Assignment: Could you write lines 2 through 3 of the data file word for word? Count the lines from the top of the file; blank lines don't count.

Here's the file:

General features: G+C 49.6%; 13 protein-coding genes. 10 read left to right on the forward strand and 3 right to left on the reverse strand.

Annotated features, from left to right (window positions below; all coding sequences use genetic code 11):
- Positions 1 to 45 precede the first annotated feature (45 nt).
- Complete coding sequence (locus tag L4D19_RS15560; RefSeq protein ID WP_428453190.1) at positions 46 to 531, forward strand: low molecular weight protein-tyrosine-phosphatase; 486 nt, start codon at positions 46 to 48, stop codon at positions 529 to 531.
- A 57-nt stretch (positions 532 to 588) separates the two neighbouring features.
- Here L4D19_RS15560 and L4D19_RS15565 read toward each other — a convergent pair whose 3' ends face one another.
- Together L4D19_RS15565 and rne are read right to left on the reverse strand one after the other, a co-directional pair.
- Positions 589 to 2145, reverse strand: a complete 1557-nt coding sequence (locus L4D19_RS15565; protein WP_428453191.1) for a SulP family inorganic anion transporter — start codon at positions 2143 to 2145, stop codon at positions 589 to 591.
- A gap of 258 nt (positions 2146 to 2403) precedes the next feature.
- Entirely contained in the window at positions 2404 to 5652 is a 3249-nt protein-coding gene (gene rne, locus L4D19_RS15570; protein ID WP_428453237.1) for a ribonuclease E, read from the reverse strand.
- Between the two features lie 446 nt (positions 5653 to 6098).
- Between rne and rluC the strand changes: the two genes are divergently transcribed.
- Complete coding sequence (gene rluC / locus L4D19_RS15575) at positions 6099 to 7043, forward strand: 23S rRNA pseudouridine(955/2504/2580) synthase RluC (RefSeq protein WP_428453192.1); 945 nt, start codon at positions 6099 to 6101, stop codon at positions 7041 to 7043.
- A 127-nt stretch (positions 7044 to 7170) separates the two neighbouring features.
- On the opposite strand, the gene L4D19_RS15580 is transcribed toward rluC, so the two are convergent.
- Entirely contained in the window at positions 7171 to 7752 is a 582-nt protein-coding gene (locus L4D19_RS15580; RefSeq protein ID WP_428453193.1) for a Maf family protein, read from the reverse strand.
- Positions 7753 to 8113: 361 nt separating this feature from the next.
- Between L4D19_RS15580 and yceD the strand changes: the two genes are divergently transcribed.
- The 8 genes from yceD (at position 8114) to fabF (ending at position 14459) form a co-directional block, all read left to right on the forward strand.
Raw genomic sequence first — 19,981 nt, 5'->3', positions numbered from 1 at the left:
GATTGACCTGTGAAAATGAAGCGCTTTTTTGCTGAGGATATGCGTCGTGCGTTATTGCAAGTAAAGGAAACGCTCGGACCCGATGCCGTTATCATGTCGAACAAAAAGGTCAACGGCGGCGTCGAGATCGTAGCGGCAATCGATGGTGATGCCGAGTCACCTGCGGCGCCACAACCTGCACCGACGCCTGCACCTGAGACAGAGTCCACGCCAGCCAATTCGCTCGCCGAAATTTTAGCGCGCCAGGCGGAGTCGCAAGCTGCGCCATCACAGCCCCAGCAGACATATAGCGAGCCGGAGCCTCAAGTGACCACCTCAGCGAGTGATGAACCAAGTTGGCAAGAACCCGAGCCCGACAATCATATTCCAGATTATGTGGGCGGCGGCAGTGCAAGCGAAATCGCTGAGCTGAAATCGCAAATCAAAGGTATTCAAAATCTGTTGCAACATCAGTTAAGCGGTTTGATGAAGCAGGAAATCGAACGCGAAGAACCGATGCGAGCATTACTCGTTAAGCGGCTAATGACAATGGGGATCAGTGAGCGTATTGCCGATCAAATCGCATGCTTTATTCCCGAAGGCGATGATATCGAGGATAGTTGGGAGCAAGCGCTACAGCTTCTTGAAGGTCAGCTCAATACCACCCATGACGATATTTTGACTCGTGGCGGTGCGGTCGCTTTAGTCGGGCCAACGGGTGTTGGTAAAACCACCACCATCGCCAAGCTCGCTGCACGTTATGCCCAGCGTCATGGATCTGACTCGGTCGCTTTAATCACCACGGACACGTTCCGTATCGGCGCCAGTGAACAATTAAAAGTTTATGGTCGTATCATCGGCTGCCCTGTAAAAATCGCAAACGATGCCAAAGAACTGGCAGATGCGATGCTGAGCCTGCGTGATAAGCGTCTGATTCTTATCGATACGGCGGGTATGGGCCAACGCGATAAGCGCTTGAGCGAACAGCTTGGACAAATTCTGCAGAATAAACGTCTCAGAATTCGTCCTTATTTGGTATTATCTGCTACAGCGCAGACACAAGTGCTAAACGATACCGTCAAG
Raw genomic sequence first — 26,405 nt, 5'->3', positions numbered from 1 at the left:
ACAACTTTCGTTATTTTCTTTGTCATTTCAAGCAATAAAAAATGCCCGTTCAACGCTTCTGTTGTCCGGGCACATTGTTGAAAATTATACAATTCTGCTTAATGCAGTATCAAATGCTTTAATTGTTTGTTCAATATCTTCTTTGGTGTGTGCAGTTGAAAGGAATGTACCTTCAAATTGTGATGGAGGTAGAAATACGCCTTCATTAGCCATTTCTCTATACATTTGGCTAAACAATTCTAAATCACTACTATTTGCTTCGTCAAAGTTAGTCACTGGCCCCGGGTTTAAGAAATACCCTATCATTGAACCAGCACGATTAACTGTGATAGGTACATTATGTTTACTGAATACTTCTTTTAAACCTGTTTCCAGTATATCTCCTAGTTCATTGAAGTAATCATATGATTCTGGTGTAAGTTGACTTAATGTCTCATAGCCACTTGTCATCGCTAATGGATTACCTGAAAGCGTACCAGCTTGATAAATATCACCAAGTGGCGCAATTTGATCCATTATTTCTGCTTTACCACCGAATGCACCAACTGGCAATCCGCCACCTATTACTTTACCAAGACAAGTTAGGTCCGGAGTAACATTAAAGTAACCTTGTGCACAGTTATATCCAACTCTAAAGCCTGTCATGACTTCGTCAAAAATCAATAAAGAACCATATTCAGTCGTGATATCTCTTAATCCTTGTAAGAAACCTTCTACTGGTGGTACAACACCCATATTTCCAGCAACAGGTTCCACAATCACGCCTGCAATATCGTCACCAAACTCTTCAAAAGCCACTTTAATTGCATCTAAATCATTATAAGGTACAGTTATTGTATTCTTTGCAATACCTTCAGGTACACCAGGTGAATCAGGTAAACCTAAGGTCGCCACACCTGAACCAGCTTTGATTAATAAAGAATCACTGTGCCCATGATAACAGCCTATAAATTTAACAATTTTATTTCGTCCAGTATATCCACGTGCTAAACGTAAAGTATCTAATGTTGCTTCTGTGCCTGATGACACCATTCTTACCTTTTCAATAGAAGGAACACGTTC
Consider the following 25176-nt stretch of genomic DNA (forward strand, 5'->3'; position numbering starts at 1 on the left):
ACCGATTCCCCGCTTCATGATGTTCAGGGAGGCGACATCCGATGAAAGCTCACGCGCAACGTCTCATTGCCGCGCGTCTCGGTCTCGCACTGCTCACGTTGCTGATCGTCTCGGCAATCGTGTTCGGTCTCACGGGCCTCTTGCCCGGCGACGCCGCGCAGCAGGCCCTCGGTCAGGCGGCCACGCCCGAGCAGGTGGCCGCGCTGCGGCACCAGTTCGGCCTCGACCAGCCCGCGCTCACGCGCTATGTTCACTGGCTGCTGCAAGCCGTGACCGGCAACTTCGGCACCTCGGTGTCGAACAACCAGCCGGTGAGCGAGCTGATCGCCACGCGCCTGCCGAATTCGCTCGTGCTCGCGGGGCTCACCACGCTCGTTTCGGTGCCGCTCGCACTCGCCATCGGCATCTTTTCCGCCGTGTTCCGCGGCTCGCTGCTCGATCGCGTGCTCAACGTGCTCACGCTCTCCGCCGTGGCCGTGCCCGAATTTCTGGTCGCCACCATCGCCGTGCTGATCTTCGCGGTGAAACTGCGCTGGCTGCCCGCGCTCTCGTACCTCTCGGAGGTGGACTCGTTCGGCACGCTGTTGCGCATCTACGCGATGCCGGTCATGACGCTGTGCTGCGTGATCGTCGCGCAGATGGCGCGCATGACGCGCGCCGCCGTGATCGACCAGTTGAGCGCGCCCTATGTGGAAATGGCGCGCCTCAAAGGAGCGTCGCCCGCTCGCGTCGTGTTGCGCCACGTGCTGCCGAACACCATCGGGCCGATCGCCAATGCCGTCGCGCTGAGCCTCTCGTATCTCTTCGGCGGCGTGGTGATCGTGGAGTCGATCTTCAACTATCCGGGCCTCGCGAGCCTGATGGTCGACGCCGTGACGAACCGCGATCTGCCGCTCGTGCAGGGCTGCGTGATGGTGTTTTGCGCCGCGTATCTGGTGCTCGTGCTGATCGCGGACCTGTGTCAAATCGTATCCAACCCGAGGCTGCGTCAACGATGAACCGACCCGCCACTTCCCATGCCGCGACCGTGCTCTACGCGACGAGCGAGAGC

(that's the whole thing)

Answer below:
Annotated features, from left to right (window positions below; all coding sequences use genetic code 11):
- Positions 1 to 45 precede the first annotated feature (45 nt).